3)Dr. Blumberg testified that the mild hearing loss in claimant's right ear is consistent with noise-induced loss. CX 9 at 8, 12. As previously discussed, infra at n.2, claimant's noise-induced hearing loss in his right ear is zero percent under the AMA Guides and, thus, is non-compensable. See Davison v. Bender Shipbuilding & Repair Co., Inc., 30 BRBS 45 (1996). Dr. Blumberg testified that the pattern of hearing loss in claimant's left ear would be "extremely unusual" at claimant's age even with significant noise exposure. CX 9 at 12. Back to Text
4)Dr. Blumberg stated, however, that claimant's position in his work space in which he experienced more noise exposure to the left ear than the right could be a circumstance causing asymmetric noise-induced hearing loss. See Decision and Order at 4; CX 9 at 6-7; EX 2; see also Hearing Tr. at 17-21, 24-27. Back to Text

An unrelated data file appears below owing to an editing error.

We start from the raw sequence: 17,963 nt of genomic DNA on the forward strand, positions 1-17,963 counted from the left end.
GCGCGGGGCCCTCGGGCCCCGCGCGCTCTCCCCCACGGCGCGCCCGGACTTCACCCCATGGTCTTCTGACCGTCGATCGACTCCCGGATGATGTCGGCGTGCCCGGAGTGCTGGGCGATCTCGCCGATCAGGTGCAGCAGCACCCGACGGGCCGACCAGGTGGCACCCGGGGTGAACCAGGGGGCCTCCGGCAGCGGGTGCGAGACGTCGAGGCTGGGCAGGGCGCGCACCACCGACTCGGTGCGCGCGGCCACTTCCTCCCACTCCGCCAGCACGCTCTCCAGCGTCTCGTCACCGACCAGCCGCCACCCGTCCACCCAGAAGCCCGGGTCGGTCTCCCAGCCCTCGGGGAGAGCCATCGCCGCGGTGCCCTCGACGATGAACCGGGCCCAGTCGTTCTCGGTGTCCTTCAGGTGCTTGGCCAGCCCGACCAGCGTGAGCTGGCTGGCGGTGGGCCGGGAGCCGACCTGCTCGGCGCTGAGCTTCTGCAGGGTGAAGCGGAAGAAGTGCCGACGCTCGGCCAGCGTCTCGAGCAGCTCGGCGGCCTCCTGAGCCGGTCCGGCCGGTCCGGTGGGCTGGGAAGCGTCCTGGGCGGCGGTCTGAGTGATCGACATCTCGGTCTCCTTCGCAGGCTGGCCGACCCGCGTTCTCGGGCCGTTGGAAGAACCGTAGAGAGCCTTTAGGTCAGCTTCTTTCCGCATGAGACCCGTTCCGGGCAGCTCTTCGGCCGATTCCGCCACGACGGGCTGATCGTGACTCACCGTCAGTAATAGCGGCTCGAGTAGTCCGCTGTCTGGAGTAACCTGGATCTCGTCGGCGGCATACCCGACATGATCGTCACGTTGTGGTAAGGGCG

5)Claimant cites claimant's hearing testimony, as well as the reports and testimony of industrial noise expert Thomas Bragg, as evidence that claimant was exposed to workplace noise sufficient to cause his asymmetrical hearing loss. We do not agree that the evidence cited by claimant invalidates the inference drawn by the administrative law judge from Ms. Graham's testimony. The administrative law judge reasonably inferred that Ms. Graham held the opinion that only exposure to "implosive" or "impact" noises would cause the degree of asymmetrical hearing loss sustained by claimant. Contrary to claimant's argument, the administrative law judge's finding that the truck engines in claimant's workplace did not produce this type of noise is supported by substantial evidence of record. A review of Mr. Bragg's discussion, in his reports and testimony, of the measurement of impact peak, or impulse noise, in the noise exposure analysis he prepared at the Norfolk terminal indicates that there was no exposure to impact peak noise in the specific area of the terminal where claimant worked. See JX 2 at 8-10, 23, 42. See also JX 5 at 27-28, 81, 100, 104; JX 6 at 45-46, 93, 97-98. Back to Text